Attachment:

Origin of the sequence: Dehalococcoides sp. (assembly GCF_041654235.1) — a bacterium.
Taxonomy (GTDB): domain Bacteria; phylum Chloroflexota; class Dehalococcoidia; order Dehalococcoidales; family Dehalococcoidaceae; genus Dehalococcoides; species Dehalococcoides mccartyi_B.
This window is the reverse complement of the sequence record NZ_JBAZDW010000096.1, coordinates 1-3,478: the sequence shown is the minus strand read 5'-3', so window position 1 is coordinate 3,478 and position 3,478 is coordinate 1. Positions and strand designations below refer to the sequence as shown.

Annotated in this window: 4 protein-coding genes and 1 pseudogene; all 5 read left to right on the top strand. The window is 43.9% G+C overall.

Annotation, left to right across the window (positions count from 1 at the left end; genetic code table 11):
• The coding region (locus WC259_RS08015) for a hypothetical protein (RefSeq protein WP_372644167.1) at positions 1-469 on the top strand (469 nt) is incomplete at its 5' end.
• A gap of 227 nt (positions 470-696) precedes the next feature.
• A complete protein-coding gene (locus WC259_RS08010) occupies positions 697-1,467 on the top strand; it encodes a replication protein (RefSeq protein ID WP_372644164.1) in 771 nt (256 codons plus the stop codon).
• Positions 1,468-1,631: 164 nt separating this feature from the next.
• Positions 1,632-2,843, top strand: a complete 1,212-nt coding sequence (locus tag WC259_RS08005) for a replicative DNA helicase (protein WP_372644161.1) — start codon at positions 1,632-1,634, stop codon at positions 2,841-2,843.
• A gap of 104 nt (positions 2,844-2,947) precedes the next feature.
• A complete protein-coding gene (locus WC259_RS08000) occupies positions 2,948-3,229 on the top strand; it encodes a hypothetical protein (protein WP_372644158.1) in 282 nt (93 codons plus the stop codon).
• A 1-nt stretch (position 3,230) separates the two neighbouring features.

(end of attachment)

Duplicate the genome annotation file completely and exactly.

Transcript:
Origin of the sequence: Dehalococcoides sp. (assembly GCF_041654235.1) — a bacterium.
Taxonomy (GTDB): domain Bacteria; phylum Chloroflexota; class Dehalococcoidia; order Dehalococcoidales; family Dehalococcoidaceae; genus Dehalococcoides; species Dehalococcoides mccartyi_B.
This window is the reverse complement of the sequence record NZ_JBAZDW010000096.1, coordinates 1-3,478: the sequence shown is the minus strand read 5'-3', so window position 1 is coordinate 3,478 and position 3,478 is coordinate 1. Positions and strand designations below refer to the sequence as shown.

Annotated in this window: 4 protein-coding genes and 1 pseudogene; all 5 read left to right on the top strand. The window is 43.9% G+C overall.

Annotation, left to right across the window (positions count from 1 at the left end; genetic code table 11):
• The coding region (locus WC259_RS08015) for a hypothetical protein (RefSeq protein WP_372644167.1) at positions 1-469 on the top strand (469 nt) is incomplete at its 5' end.
• A gap of 227 nt (positions 470-696) precedes the next feature.
• A complete protein-coding gene (locus WC259_RS08010) occupies positions 697-1,467 on the top strand; it encodes a replication protein (RefSeq protein ID WP_372644164.1) in 771 nt (256 codons plus the stop codon).
• Positions 1,468-1,631: 164 nt separating this feature from the next.
• Positions 1,632-2,843, top strand: a complete 1,212-nt coding sequence (locus tag WC259_RS08005) for a replicative DNA helicase (protein WP_372644161.1) — start codon at positions 1,632-1,634, stop codon at positions 2,841-2,843.
• A gap of 104 nt (positions 2,844-2,947) precedes the next feature.
• A complete protein-coding gene (locus WC259_RS08000) occupies positions 2,948-3,229 on the top strand; it encodes a hypothetical protein (protein WP_372644158.1) in 282 nt (93 codons plus the stop codon).
• A 1-nt stretch (position 3,230) separates the two neighbouring features.